Tropical Gardening: Composting and mulching to build healthy soils from scratch

  • Photo courtesy of KYLE MCWHIRTER

    The eruption in Leilani Estates and lava river has destroyed thousands of acres of farms, homes and forests, but once the lava cools, life returns with mosses, ferns and ohia. The rebirth can be hastened with compost, mulches and fertilizer.

With thousands of acres covered with lava in just a few weeks, it is hard to imagine they will ever support vegetation again — at least in our lifetime.

In heavy rainfall regions such as Kapoho it only takes a few decades once the lava stops flowing. The process of healing can be more rapid with a little help from humans.

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Where rainfall is scant, it takes more effort.

Where weather conditions are dry, it is a good to explore ways to conserve water as well. Organic material is essential to healthy growing conditions.

Decomposed organic matter helps increase water- and nutrient-holding capacity of the soil. Rotted material such as leaves and clippings used as surface mulch can help conserve moisture and keep weeds under control.

Nematodes, those little microscopic worms that feed on plant roots, will do less damage in a high-organic soil.

Organic matter also can increase the minor element and microbiological activity of a new planting medium. Technically, what you are building on a young lava flow is not soil but a growing medium to bring back life more quickly.

For simplicity, let’s just call it soil.

Be sure to save your grass clippings and leaves. They are like money in the bank. You can store these materials in a corner of the garden.

Decay of plant material deposited in a compost pile can be hastened through the use of fertilizer and manures. For each bushel of leaves, grass clippings or other green waste, add 2 cups of balanced fertilizer such as organic 8-8-8 and 1 cup crushed coral, dolomitic or hydrated lime.

The compost is ready to use in about three months. It is an excellent material to mix with soil for vegetable gardens and new plantings.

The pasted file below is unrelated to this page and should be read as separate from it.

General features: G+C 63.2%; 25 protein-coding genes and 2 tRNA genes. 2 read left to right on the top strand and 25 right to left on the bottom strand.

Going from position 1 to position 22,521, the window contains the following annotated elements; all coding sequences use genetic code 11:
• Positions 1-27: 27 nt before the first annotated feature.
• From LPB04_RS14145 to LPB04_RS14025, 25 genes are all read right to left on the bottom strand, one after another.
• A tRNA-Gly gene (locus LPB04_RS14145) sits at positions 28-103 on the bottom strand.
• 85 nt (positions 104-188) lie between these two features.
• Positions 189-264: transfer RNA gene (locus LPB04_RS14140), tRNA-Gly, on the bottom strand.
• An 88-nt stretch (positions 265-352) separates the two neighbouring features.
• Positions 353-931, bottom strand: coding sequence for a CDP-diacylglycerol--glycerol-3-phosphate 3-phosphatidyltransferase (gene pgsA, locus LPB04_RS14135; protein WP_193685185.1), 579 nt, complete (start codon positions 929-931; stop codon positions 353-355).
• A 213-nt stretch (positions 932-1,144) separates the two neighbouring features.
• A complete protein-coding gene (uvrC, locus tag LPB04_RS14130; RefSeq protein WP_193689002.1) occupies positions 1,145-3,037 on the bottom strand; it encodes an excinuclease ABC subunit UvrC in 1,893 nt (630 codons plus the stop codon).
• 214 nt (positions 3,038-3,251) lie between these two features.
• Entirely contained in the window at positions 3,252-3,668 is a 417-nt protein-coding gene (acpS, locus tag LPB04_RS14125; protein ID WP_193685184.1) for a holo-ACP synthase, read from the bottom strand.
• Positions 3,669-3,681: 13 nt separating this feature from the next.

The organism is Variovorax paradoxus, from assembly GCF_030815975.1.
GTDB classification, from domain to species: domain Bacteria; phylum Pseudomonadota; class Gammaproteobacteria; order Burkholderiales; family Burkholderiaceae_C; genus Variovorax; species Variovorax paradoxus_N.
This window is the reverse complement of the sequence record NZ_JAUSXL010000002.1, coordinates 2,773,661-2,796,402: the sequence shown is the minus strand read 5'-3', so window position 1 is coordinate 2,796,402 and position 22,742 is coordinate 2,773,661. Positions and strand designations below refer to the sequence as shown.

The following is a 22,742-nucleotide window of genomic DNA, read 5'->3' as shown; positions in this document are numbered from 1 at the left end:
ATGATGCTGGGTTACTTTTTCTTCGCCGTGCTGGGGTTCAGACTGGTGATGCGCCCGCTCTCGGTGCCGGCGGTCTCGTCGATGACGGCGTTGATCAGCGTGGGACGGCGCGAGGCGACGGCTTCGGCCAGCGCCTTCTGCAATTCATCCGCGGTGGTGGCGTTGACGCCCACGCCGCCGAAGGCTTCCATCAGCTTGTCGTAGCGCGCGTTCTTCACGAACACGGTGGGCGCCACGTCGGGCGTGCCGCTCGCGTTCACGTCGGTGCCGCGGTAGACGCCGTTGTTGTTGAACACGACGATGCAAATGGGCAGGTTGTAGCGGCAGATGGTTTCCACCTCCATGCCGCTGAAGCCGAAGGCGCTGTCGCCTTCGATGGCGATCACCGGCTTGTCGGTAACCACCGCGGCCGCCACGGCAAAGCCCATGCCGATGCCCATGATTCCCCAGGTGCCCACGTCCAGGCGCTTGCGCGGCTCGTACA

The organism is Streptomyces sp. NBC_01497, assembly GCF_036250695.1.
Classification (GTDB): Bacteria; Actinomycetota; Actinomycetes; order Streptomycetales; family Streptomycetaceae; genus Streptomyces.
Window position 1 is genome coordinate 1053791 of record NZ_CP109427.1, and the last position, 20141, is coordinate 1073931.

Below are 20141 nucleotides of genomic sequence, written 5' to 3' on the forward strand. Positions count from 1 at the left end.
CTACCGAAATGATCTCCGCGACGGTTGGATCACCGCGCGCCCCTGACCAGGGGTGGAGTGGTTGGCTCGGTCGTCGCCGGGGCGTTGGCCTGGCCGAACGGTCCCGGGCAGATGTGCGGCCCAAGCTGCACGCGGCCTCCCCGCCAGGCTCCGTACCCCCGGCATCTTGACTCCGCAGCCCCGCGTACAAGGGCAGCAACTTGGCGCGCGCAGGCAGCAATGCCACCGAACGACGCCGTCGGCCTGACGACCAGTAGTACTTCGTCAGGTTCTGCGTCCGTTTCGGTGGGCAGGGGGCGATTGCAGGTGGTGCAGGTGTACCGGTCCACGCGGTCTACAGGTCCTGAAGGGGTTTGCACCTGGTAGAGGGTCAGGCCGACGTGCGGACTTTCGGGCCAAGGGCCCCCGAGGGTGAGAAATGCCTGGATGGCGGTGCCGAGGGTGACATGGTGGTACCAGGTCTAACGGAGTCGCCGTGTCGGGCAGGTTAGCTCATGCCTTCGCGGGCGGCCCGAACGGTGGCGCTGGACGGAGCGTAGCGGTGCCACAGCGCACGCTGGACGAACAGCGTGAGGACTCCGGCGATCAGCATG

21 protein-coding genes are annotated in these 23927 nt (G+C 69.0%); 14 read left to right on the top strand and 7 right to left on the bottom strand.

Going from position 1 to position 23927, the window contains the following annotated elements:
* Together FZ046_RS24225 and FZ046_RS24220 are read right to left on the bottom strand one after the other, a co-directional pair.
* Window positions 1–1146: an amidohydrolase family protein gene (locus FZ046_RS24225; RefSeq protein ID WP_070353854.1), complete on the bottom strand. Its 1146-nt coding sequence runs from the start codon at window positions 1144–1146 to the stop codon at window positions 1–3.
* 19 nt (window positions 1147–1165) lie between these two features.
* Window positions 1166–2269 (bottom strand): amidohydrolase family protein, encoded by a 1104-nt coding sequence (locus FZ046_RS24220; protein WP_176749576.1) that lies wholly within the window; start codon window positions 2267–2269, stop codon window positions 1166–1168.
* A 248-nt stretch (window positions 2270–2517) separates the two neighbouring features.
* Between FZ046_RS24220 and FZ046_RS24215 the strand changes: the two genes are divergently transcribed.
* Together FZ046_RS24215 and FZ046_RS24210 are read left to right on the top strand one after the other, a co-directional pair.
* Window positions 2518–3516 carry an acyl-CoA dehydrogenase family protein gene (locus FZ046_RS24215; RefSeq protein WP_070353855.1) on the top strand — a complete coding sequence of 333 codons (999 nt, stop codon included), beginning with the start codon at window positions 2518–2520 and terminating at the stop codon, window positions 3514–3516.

Anthuriums especially thrive on compost. They love that high-organic mixed with good water retention capability and yet good drainage. A good mix needs to be able to anchor the roots and stem so the plant will not topple over as it grows upward yet provide sufficient moisture, nutrients, and aeration to the plant.

Cinder or crushed rock added to composted wood shavings, sugar cane bagasse, macadamia nut shells, peat or tree bark will serve to better anchor the roots.

Even with composting and mulching, you will still need to fertilize your garden. Some Hawaiian soils are very young and low in nutrients. Larger amounts of fertilizer are needed for growing plants and lawn grasses in these areas than where soils are older and better developed.

The young soil is not only lacking in the primary elements, such as nitrogen, phosphorus and potassium, but it might be deficient in the minor elements such as manganese, copper, zinc, and boron. When plants are grown in these mineral deficient soils and fertilized with ordinary plant foods, they often develop various diseases.

Several years ago, plant doctors studied these deficiencies and learned not only how to recognize the affected plants, but also that they could be corrected by spraying them with the mineral in which the plant was deficient. But what average gardener has the training that enables him or her to recognize deficiency symptoms in plants?

To overcome this problem, the nutritional spray was developed. It is a mixture that contains about all of the minerals in which a plant can be deficient. Some plants are more subject to mineral deficiencies than others.

Especially vulnerable to mineral deficiencies such as dieback, mottled leaf, small or deformed leaves and yellow leaves are hibiscus, gardenia, mock orange, ixoras, mangoes, avocados, macadamia, coffee and citrus.

In new gardens, it might be necessary to apply a nutritional spray about every three months for the first year in order to keep ahead of deficiencies.

Along with the nutritional spray, it is a good idea to use a soil application of other elements. Magnesium and sulfur are the most important, but occasionally we find plants with boron, manganese, copper and other trace element deficiencies.

There are several combinations available at your garden supply store. Certain plants require larger amounts of the trace elements than other plants.

You will find, for example, that iron is especially important on ixoras, hibiscus, azaleas and gardenias, or that magnesium keeps leaves of coconut and areca palms from getting orange colored and dying prematurely. Zinc is the vital element in growing queen palms, royal palms and palms in the date group.

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Increasing your soil’s organic matter and using minor element treatment as a spray or soil application or both will keep your plants from having these deficiencies under most conditions.

And remember to follow directions on the label. Too much of the important plant nutrient materials can be as bad as than too little.